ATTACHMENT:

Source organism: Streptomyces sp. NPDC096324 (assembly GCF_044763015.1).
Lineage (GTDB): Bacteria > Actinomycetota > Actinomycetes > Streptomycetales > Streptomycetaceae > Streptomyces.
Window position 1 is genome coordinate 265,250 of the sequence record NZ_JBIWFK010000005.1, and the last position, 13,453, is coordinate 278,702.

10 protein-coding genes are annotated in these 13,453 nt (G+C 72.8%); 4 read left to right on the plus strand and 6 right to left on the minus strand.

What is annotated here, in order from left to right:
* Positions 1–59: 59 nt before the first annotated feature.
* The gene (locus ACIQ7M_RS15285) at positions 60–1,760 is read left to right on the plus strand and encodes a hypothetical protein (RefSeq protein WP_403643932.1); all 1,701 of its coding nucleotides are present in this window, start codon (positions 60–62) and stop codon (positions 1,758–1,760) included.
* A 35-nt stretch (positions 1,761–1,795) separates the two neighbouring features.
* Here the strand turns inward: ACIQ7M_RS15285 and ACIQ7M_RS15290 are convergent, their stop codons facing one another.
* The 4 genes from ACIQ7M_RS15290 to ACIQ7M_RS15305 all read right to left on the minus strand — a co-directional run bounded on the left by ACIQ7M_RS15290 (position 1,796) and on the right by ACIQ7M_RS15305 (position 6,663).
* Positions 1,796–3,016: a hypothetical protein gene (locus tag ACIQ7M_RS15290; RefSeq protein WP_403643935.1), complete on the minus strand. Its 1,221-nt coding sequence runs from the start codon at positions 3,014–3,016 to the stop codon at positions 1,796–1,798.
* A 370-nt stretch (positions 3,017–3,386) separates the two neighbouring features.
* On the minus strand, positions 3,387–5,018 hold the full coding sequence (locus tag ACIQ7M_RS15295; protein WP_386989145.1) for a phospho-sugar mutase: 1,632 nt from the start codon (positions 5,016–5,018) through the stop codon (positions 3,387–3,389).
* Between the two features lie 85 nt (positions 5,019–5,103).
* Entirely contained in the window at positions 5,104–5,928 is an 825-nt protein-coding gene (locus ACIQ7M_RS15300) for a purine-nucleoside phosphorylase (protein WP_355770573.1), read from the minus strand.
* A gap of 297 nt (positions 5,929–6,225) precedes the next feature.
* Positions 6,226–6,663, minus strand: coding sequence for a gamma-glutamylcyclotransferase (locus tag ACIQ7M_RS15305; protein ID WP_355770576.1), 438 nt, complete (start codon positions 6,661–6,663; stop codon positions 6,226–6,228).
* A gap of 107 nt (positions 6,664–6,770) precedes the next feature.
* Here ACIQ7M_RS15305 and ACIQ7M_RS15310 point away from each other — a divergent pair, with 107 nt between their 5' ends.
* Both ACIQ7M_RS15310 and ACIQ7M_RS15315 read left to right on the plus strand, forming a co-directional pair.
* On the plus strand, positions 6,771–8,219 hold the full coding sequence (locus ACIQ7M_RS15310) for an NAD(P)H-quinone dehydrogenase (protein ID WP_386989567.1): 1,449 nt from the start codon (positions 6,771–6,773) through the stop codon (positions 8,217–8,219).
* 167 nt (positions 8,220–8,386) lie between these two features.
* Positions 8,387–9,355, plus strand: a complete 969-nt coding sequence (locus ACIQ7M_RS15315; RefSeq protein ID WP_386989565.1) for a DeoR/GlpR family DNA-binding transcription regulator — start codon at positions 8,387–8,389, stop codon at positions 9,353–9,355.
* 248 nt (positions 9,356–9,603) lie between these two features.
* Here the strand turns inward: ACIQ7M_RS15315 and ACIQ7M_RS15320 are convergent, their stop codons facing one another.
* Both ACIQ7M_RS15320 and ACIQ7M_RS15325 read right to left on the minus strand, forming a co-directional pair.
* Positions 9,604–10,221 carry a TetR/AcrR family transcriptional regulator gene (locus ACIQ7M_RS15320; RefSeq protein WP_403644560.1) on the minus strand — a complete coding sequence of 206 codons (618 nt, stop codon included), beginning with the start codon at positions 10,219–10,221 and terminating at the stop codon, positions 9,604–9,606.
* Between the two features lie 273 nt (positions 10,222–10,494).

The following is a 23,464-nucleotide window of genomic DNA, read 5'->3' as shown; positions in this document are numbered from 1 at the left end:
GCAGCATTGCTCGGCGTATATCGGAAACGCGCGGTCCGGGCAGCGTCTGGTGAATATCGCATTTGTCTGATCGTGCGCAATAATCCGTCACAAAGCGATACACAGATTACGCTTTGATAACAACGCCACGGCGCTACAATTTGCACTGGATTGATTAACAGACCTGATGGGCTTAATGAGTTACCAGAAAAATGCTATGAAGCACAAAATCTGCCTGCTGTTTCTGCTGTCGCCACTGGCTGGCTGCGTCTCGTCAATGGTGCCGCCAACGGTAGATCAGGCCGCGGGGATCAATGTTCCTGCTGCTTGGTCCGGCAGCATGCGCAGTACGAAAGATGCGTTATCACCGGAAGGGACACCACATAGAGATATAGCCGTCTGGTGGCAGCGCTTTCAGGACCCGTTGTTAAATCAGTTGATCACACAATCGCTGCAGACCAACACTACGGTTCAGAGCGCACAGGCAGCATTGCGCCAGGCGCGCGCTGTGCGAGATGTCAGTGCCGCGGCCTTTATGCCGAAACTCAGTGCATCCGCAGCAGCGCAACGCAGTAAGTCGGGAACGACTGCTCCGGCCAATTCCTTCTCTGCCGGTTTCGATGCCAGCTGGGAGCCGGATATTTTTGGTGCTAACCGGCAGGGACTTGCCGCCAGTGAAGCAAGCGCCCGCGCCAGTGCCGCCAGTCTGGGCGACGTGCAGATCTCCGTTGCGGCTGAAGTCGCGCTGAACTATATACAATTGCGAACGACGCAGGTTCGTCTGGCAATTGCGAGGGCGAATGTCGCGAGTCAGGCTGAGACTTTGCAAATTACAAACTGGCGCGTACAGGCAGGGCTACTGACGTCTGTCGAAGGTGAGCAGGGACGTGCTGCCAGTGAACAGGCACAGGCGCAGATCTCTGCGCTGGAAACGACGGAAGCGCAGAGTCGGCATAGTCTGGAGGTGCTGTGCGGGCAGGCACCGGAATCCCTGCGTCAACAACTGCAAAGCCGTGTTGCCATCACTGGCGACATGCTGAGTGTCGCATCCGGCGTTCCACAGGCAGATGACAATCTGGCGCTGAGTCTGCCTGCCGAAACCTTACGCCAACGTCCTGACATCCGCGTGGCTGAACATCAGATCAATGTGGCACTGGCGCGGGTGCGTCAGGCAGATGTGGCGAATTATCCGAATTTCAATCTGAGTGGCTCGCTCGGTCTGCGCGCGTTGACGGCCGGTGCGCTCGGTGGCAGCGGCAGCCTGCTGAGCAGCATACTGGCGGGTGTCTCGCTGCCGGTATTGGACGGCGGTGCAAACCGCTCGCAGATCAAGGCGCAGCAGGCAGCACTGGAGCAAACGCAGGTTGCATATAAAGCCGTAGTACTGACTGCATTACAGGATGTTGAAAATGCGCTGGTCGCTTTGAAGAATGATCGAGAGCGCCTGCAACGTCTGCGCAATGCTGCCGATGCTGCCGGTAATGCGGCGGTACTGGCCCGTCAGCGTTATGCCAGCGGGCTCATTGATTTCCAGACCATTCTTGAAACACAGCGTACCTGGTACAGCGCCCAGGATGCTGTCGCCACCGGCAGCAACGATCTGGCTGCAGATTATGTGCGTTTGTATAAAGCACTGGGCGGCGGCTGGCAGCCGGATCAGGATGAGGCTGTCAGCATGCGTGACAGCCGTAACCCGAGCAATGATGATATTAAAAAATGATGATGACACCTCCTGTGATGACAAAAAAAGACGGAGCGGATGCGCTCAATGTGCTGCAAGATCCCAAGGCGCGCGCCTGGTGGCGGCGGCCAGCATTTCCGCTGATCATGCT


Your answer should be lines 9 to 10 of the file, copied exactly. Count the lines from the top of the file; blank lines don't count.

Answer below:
* Here the strand turns inward: ACIQ7M_RS15285 and ACIQ7M_RS15290 are convergent, their stop codons facing one another.
* The 4 genes from ACIQ7M_RS15290 to ACIQ7M_RS15305 all read right to left on the minus strand — a co-directional run bounded on the left by ACIQ7M_RS15290 (position 1,796) and on the right by ACIQ7M_RS15305 (position 6,663).